# Exploration for softmax should be binary or continuous softmax?

Maybe it's silly to ask but for random exploration in an RL for choosing discrete action, that in the neural network last layer softmax will be used, what random samples should we provide? binary like (0,0,1,0,0,0) or continuous softmax like (0.1, 0.15, 0.45, 0.25, 0,5, 0.1)??

if the answer is continuous, what algorithm do you suggest? like generating random numbers between 0 and 1 and then using softmax? (this algorithm mostly provides close numbers and I think it's not the correct way)

• This post is unclear to me. What do you mean by "what random samples should we provide?" Provide to what? Moreover, what "random samples" are you talking about? Samples of what? – nbro May 3 at 12:38
• Random samples of possible actions for exploration. In the exploitation, the neural network will provide the action for us but in the exploration, we have to generate these samples of action ourselves and feed them to the algorithm. The actual question is for a neural network with softmax in output, these random actions should be binary or continuous. – fardis nadimi May 3 at 16:28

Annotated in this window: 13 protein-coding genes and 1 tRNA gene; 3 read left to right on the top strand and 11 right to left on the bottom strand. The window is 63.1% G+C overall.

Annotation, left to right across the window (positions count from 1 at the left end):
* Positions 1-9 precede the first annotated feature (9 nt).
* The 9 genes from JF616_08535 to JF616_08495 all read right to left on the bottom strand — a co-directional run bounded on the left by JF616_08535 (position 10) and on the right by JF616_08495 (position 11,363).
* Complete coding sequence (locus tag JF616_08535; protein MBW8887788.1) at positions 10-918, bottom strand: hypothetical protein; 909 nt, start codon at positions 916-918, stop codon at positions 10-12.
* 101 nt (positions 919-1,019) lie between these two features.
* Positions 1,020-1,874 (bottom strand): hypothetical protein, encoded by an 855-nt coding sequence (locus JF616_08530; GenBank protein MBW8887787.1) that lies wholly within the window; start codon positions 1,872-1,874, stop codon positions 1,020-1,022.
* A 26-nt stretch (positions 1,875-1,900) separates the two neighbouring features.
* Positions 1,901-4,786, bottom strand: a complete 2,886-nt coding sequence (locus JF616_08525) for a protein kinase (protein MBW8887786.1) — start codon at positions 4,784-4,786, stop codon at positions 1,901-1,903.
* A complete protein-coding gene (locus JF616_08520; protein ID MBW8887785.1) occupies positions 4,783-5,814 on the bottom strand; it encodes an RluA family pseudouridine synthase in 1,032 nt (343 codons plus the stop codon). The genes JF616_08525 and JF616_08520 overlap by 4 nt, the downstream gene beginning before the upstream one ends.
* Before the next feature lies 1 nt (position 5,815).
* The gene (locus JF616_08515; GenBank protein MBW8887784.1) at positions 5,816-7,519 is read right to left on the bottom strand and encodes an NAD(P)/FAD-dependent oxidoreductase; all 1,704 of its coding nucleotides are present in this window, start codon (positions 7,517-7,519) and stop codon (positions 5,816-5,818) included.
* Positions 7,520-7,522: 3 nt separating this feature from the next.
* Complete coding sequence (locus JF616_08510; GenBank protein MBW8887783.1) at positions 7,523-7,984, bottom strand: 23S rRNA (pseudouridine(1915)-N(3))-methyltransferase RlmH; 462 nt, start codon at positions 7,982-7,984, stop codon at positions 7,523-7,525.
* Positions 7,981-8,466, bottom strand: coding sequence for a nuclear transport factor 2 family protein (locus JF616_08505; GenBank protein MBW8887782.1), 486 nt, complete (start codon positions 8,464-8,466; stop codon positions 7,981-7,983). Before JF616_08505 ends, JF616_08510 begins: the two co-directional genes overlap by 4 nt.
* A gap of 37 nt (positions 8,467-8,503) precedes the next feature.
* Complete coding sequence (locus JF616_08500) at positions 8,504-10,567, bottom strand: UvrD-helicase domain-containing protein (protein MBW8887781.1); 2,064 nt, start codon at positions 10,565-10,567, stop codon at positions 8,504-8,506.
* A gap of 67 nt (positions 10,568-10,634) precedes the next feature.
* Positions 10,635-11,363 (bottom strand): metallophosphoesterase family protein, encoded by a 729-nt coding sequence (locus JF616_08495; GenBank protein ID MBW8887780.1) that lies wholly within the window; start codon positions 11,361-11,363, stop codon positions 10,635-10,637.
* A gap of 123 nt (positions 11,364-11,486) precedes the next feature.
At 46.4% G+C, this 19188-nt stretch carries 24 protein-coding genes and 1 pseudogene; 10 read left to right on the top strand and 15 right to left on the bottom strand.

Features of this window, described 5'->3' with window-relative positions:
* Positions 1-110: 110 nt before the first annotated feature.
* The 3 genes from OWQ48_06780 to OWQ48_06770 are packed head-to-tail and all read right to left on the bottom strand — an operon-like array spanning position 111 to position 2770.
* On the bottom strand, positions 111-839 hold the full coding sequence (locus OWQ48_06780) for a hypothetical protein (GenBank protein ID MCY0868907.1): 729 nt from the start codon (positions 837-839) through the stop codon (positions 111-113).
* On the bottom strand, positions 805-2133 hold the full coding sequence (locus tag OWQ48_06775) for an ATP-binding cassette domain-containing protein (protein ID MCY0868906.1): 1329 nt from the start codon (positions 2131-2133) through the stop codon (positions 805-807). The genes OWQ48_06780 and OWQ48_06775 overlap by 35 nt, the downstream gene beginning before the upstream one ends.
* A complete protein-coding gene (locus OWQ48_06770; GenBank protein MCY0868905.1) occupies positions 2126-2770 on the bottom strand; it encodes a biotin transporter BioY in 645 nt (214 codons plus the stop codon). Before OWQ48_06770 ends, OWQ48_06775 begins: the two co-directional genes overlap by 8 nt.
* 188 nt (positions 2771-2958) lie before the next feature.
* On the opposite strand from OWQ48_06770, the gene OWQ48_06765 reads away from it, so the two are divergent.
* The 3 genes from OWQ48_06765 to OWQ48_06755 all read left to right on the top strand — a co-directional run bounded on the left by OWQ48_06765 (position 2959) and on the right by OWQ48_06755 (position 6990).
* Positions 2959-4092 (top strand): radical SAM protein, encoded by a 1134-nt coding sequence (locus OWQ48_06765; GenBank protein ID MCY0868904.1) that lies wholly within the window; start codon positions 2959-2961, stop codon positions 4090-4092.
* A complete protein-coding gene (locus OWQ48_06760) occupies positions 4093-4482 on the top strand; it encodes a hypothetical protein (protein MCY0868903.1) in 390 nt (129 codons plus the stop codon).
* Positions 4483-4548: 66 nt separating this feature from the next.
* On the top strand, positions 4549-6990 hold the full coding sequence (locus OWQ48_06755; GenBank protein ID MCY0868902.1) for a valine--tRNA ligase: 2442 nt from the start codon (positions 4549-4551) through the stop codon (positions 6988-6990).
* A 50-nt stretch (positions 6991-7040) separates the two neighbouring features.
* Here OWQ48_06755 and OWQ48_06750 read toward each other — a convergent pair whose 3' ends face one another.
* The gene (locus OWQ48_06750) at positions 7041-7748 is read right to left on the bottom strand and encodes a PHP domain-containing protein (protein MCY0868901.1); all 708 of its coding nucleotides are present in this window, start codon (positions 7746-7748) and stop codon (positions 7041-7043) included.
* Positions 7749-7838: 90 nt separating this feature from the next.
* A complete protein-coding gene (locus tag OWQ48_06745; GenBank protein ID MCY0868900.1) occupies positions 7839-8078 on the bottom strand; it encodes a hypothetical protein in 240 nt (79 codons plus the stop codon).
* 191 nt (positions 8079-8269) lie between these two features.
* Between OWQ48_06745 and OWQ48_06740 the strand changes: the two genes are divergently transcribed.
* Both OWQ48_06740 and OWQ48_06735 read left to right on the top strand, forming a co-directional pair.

• If by samples you mean "actions" (which is what you just said), then I don't understand the question "actions should be continuous or binary". – nbro May 3 at 17:23

1. One way to measure model (or epistemic) uncertainty is to use a Bayesian Network estimating the whole distribution $$p(\theta | D)$$, where \theta are your parameters and D is the collected dataset of experience. The entropy of $$p(\theta | D)$$ tells us the model uncertainty. Why Bayesian Network? Intuitively, if our estimator says all θs are equally likely given your data, then it means that you have no idea of what the model really is. On the other hand, if it says there is one only θ, that can possibly explain D, then you have high confidence in the model.
2. Another way to measure epistemic uncertainty is to use bootstrap ensembling. Instead of estimating the uncertainty of every single parameter in the Bayesian Net, learn N different networks! Use bootstrapping in order to generate N datasets (of same size as D) by resampling with replacement. Then train each network on a corresponding generated dataset. Then in testing, you can either sample uniformly a network ($$p(\theta | D) = \frac{1}{N}\sum_i^N{\delta({\theta}_i)}$$) or just average all networks predictions.